An artists’ studio is a hallowed space: they go there to commune and create, to communicate with the world and express the fruits of that communication, and those thoughts. They build and destroy in those spaces, but once the work is over they head home. The creation continues, it never stops, inside their minds that float inside their heads that lay on their own pillows, or rest against their couches, or bob through the kitchen while grabbing pasta to pour into the boiling water for dinner. The space is always creative, but one is relatively public – or is at least for the creation of the public act – while the other is private. Kaws is arguably one of the most famous and successful living artists, with new work and collaborations dropping all the time and being shared with the world, but his Brooklyn home is shared only with his wife and two children. Until now. Jason Schmidt was let into the home to photograph for the cover of Architectural Digest. And as photographers go, Jason was the perfect choice. “I thought I wanted to be an architect when I was a kid,” says Jason. “I’m super interested in architecture and design and then, I’m also obviously interested in and committed to artists. So, not surprisingly, I’ve been assigned to shoot artists homes because it’s a melding of my two main interests.”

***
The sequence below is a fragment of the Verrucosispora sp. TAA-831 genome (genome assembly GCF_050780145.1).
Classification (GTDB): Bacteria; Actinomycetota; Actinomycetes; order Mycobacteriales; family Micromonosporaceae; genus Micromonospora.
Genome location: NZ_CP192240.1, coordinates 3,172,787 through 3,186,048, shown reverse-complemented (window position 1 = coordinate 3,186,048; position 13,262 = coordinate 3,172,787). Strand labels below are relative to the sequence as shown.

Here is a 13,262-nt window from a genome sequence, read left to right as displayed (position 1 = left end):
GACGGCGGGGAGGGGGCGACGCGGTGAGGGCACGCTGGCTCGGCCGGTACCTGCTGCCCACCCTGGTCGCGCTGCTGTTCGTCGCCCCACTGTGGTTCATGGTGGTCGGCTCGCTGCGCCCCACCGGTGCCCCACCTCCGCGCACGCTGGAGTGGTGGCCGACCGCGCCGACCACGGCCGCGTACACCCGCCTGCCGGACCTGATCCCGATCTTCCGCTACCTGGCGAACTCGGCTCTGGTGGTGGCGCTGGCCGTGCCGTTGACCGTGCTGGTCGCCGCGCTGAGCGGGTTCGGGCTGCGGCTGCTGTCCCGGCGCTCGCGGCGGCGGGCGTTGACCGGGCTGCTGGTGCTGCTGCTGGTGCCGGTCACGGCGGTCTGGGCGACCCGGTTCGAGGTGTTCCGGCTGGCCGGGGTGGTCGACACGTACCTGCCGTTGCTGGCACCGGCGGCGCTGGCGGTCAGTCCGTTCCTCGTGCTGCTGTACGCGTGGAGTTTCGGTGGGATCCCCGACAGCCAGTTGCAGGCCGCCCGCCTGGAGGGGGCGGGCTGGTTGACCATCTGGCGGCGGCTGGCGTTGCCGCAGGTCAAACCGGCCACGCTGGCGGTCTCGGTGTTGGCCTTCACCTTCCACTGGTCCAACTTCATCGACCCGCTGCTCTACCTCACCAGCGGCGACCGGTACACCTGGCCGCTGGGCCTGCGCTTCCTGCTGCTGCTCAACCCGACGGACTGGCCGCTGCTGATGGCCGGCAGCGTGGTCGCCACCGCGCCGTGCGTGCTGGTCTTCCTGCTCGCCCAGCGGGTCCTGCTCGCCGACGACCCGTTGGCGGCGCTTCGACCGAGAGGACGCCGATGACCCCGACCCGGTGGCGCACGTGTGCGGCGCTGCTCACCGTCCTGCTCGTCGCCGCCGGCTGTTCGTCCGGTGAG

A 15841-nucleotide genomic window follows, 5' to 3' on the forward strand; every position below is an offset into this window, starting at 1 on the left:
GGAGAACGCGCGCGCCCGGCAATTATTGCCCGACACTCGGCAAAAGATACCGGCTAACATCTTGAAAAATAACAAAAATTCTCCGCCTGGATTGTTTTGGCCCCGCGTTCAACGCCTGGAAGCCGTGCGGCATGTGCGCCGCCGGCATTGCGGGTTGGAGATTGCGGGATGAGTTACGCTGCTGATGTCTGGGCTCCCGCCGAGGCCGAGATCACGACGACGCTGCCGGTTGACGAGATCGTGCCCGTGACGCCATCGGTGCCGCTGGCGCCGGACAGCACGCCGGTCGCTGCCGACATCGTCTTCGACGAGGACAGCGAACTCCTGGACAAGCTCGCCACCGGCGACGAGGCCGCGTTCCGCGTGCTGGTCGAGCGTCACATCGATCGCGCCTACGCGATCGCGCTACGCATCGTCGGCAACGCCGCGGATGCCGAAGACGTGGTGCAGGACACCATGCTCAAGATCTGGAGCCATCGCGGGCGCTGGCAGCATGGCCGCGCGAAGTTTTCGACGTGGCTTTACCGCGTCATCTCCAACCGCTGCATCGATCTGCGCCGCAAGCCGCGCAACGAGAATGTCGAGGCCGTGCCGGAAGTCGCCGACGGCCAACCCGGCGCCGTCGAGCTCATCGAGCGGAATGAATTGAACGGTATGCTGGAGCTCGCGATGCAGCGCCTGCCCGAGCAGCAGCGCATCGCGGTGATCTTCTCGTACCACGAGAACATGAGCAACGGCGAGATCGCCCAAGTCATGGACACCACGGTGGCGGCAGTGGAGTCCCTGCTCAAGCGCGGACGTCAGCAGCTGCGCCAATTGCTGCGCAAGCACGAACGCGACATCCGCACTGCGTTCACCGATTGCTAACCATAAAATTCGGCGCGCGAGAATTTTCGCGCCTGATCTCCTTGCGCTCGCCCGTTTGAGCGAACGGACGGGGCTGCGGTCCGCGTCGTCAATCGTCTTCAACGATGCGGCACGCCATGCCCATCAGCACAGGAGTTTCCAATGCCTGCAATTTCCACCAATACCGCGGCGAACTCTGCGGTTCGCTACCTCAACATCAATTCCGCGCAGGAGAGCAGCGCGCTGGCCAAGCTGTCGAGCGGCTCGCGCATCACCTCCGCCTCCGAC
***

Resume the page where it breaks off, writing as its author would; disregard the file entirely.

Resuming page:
Jason has photographed more than 600 artists over the course of his career so far: mostly photographing studio spaces, creative spaces. But every now and then he gets into a private home space, like he did with Kaws, and it’s a little bit of a different energy. Kaws’ fame and success has afforded him to amass an incredible private collection that spans decades of work from artists of a dizzying amount of disciplines, mediums, and movements. There’s a lot to see at Kaws’ house and sometimes it’s too much. “Some things I wanted to be overwhelming,” Jason explains. “Often if you have a complicated room that’s filled with stuff, it can resolve itself a little bit. Most rooms have something of a sweet spot in terms of the orientation of the room and maybe that’s sort of when you walk into a room – most well-designed rooms – so the room sort of lays out for you just before your eyes when you enter that space.” These spaces are complicated, and Jason shows us the artistry of those complications. But not all of them are, some are simpler and it’s the lack of balance that appeals to Jason.
“I like a room that’s really minimal and I also like a room that’s really maximal,” Jason explains. “And those two extremes, the way all extremes meet in a way, have a lot in common. It’s the stuff in between that I’m less interested in. Kaws’ house is sort of a combination of maximalist and minimalism.” Photographing the hundreds of creative spaces that Jason has, there’s little he hasn’t seen – and that’s kind of the point. As we all search for balance, as much as that balance is alluring for a lifestyle it’s less fun to watch. We want to see it all – or nothing. And Jason’s ready to photograph it for us.
Paola + Murray Make Sure You Don't Miss Out